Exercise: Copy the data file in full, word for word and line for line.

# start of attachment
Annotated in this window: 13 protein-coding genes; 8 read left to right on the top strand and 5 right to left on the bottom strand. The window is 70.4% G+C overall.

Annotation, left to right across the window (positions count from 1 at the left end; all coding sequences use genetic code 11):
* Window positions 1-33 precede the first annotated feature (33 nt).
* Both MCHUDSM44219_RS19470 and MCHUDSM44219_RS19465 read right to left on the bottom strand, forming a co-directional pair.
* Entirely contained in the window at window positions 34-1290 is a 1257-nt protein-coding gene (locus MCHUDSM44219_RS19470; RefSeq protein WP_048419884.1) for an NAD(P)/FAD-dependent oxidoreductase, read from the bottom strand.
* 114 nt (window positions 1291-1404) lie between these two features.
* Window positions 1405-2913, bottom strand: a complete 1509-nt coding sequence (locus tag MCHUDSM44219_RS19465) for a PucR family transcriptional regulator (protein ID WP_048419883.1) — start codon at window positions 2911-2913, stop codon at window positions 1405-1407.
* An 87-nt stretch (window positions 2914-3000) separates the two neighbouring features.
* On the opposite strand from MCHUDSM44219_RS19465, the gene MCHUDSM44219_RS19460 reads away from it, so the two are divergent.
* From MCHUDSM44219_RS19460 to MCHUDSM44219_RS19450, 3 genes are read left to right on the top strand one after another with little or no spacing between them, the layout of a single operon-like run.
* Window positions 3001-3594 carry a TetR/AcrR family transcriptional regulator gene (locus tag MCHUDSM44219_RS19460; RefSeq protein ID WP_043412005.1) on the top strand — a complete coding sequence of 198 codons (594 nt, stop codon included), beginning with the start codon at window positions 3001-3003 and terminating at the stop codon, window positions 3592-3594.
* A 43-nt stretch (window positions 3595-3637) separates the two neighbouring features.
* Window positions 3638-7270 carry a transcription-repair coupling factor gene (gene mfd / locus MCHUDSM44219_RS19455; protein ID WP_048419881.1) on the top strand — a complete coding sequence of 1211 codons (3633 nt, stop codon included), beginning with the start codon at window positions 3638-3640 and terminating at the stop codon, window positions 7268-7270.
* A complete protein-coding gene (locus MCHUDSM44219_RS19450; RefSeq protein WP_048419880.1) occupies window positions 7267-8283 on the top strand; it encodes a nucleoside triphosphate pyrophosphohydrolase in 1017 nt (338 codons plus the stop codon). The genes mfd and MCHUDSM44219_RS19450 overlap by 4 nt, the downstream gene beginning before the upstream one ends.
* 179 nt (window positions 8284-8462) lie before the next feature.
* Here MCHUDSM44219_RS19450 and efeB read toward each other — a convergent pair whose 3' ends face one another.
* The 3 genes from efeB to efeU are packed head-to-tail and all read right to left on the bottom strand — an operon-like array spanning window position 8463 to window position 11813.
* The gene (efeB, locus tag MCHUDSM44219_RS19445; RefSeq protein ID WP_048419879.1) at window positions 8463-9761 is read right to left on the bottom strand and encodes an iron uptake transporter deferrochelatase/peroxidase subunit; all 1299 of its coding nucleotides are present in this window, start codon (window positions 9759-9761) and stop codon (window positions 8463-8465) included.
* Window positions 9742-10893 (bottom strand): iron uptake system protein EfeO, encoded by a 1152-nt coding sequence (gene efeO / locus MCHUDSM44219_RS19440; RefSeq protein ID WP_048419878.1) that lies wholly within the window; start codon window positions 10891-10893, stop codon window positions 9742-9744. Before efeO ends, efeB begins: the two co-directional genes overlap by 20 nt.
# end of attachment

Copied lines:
Annotated in this window: 13 protein-coding genes; 8 read left to right on the top strand and 5 right to left on the bottom strand. The window is 70.4% G+C overall.

Annotation, left to right across the window (positions count from 1 at the left end; all coding sequences use genetic code 11):
* Window positions 1-33 precede the first annotated feature (33 nt).
* Both MCHUDSM44219_RS19470 and MCHUDSM44219_RS19465 read right to left on the bottom strand, forming a co-directional pair.
* Entirely contained in the window at window positions 34-1290 is a 1257-nt protein-coding gene (locus MCHUDSM44219_RS19470; RefSeq protein WP_048419884.1) for an NAD(P)/FAD-dependent oxidoreductase, read from the bottom strand.
* 114 nt (window positions 1291-1404) lie between these two features.
* Window positions 1405-2913, bottom strand: a complete 1509-nt coding sequence (locus tag MCHUDSM44219_RS19465) for a PucR family transcriptional regulator (protein ID WP_048419883.1) — start codon at window positions 2911-2913, stop codon at window positions 1405-1407.
* An 87-nt stretch (window positions 2914-3000) separates the two neighbouring features.
* On the opposite strand from MCHUDSM44219_RS19465, the gene MCHUDSM44219_RS19460 reads away from it, so the two are divergent.
* From MCHUDSM44219_RS19460 to MCHUDSM44219_RS19450, 3 genes are read left to right on the top strand one after another with little or no spacing between them, the layout of a single operon-like run.
* Window positions 3001-3594 carry a TetR/AcrR family transcriptional regulator gene (locus tag MCHUDSM44219_RS19460; RefSeq protein ID WP_043412005.1) on the top strand — a complete coding sequence of 198 codons (594 nt, stop codon included), beginning with the start codon at window positions 3001-3003 and terminating at the stop codon, window positions 3592-3594.
* A 43-nt stretch (window positions 3595-3637) separates the two neighbouring features.
* Window positions 3638-7270 carry a transcription-repair coupling factor gene (gene mfd / locus MCHUDSM44219_RS19455; protein ID WP_048419881.1) on the top strand — a complete coding sequence of 1211 codons (3633 nt, stop codon included), beginning with the start codon at window positions 3638-3640 and terminating at the stop codon, window positions 7268-7270.
* A complete protein-coding gene (locus MCHUDSM44219_RS19450; RefSeq protein WP_048419880.1) occupies window positions 7267-8283 on the top strand; it encodes a nucleoside triphosphate pyrophosphohydrolase in 1017 nt (338 codons plus the stop codon). The genes mfd and MCHUDSM44219_RS19450 overlap by 4 nt, the downstream gene beginning before the upstream one ends.
* 179 nt (window positions 8284-8462) lie before the next feature.
* Here MCHUDSM44219_RS19450 and efeB read toward each other — a convergent pair whose 3' ends face one another.
* The 3 genes from efeB to efeU are packed head-to-tail and all read right to left on the bottom strand — an operon-like array spanning window position 8463 to window position 11813.
* The gene (efeB, locus tag MCHUDSM44219_RS19445; RefSeq protein ID WP_048419879.1) at window positions 8463-9761 is read right to left on the bottom strand and encodes an iron uptake transporter deferrochelatase/peroxidase subunit; all 1299 of its coding nucleotides are present in this window, start codon (window positions 9759-9761) and stop codon (window positions 8463-8465) included.
* Window positions 9742-10893 (bottom strand): iron uptake system protein EfeO, encoded by a 1152-nt coding sequence (gene efeO / locus MCHUDSM44219_RS19440; RefSeq protein ID WP_048419878.1) that lies wholly within the window; start codon window positions 10891-10893, stop codon window positions 9742-9744. Before efeO ends, efeB begins: the two co-directional genes overlap by 20 nt.